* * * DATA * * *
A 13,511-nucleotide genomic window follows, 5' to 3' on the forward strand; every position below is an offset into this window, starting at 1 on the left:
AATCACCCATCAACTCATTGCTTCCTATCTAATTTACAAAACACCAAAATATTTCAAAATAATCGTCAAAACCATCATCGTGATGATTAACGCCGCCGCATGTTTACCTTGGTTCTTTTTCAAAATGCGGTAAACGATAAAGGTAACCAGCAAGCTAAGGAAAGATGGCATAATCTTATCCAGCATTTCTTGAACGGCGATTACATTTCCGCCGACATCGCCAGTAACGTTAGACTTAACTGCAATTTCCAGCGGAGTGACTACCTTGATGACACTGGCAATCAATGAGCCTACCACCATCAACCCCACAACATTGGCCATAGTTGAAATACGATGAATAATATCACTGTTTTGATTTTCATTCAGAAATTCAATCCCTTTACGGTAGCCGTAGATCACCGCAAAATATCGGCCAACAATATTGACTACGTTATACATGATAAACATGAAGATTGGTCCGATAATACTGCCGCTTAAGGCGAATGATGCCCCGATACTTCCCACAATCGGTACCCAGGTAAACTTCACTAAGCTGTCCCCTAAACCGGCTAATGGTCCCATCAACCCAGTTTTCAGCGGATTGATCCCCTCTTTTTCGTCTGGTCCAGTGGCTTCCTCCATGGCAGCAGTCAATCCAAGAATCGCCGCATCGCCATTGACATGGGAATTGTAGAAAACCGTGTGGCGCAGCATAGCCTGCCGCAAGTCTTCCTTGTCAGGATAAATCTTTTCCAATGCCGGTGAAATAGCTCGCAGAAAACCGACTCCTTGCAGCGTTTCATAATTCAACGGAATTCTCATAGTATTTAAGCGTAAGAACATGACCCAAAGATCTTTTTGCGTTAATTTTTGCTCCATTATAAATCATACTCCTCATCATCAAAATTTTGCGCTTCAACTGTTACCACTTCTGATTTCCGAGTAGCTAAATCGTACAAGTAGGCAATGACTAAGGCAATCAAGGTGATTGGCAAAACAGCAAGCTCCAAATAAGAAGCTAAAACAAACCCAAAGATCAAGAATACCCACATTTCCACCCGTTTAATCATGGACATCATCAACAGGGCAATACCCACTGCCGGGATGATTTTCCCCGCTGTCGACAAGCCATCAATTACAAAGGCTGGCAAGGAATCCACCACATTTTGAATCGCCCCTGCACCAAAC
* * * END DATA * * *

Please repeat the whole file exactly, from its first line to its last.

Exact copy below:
A 13,511-nucleotide genomic window follows, 5' to 3' on the forward strand; every position below is an offset into this window, starting at 1 on the left:
AATCACCCATCAACTCATTGCTTCCTATCTAATTTACAAAACACCAAAATATTTCAAAATAATCGTCAAAACCATCATCGTGATGATTAACGCCGCCGCATGTTTACCTTGGTTCTTTTTCAAAATGCGGTAAACGATAAAGGTAACCAGCAAGCTAAGGAAAGATGGCATAATCTTATCCAGCATTTCTTGAACGGCGATTACATTTCCGCCGACATCGCCAGTAACGTTAGACTTAACTGCAATTTCCAGCGGAGTGACTACCTTGATGACACTGGCAATCAATGAGCCTACCACCATCAACCCCACAACATTGGCCATAGTTGAAATACGATGAATAATATCACTGTTTTGATTTTCATTCAGAAATTCAATCCCTTTACGGTAGCCGTAGATCACCGCAAAATATCGGCCAACAATATTGACTACGTTATACATGATAAACATGAAGATTGGTCCGATAATACTGCCGCTTAAGGCGAATGATGCCCCGATACTTCCCACAATCGGTACCCAGGTAAACTTCACTAAGCTGTCCCCTAAACCGGCTAATGGTCCCATCAACCCAGTTTTCAGCGGATTGATCCCCTCTTTTTCGTCTGGTCCAGTGGCTTCCTCCATGGCAGCAGTCAATCCAAGAATCGCCGCATCGCCATTGACATGGGAATTGTAGAAAACCGTGTGGCGCAGCATAGCCTGCCGCAAGTCTTCCTTGTCAGGATAAATCTTTTCCAATGCCGGTGAAATAGCTCGCAGAAAACCGACTCCTTGCAGCGTTTCATAATTCAACGGAATTCTCATAGTATTTAAGCGTAAGAACATGACCCAAAGATCTTTTTGCGTTAATTTTTGCTCCATTATAAATCATACTCCTCATCATCAAAATTTTGCGCTTCAACTGTTACCACTTCTGATTTCCGAGTAGCTAAATCGTACAAGTAGGCAATGACTAAGGCAATCAAGGTGATTGGCAAAACAGCAAGCTCCAAATAAGAAGCTAAAACAAACCCAAAGATCAAGAATACCCACATTTCCACCCGTTTAATCATGGACATCATCAACAGGGCAATACCCACTGCCGGGATGATTTTCCCCGCTGTCGACAAGCCATCAATTACAAAGGCTGGCAAGGAATCCACCACATTTTGAATCGCCCCTGCACCAAAC